Two young gentlemen living in 1890's England use the same pseudonym ("Ernest") on the sly, which is fine until they both fall in love with women using that name, which leads to a comedy of mistaken identities...Written by
This sad disappointment of a movie is what happens when you gather a group of top-notch actors together, give them one of the wittiest and funniest plays in the English language, and then put them under the direction of a film-maker who does not trust his material (which is a shame) and who furthermore believes that by tweaking it he may "improve" on it and render it more palatable for modern audiences (which is a scandal).
To do director Oliver Parker some justice, "The Importance of Being Earnest" is a lighter-than-air comedy of social mores and is -- in its very essence -- not cinematic, but theatrical, as was its creator, Oscar Wilde. The witty absurdities tossed off by Wilde's characters can only truly become airborne in a theatrical milieu. An attentively listening theater audience engages in a sympathetic act of complicity with the actors on stage, one in which "the delighting ear outstrips the wicked tongue." But a movie camera is an eye, not an ear; it cannot provide the necessary complicity that would allow Wilde's arch dialogue to levitate. Robbed of that complicity, the characters die and the dialogue falls flat. Perhaps it is too much to expect this play ever to be given a 100% successful cinematic make-over.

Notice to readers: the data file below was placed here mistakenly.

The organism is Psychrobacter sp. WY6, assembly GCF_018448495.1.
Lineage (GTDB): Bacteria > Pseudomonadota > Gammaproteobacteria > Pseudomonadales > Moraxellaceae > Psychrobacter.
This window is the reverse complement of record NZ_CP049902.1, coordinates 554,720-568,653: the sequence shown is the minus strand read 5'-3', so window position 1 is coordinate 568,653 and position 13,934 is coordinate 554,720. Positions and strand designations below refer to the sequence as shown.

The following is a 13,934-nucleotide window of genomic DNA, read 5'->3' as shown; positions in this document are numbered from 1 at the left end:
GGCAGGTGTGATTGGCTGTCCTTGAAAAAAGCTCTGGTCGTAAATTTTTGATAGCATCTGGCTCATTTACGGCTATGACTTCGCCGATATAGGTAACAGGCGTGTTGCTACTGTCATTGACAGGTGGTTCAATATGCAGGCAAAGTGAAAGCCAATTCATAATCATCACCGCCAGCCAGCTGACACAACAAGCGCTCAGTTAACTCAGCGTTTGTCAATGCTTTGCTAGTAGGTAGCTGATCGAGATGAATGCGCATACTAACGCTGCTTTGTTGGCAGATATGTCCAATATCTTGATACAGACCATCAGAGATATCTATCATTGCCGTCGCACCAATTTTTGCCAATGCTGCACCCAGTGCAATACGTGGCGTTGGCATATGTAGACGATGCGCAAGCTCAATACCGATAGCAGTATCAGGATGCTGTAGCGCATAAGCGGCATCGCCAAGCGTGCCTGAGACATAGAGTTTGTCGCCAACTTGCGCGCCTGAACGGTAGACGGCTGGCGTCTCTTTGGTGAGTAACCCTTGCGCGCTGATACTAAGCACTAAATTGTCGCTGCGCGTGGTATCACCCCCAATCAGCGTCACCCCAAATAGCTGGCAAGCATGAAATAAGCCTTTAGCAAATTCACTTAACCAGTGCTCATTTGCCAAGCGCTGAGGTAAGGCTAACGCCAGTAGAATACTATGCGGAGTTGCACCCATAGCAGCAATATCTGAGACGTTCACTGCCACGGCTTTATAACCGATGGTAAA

Parker cannot be faulted for trying to translate this play into a cinematic medium; he is, however, guilty of ham-handed 're-writes,' unnecessary excursions, ill-considered excisions, and a feckless attempt to jam his cast into cinematic "dress" that doesn't fit them and that leaves them looking foolish.
Watching this film, I felt badly for all the fine actors ensnared in it. I'm betting Judi Dench has a superb Lady Bracknell somewhere in her... but it isn't on display here.
My advice is to skip this movie if you're considering seeing or renting it. Try the much better '52 Anthony Asquith movie with an amusingly rebarbative Edith Evans at the top of her form.
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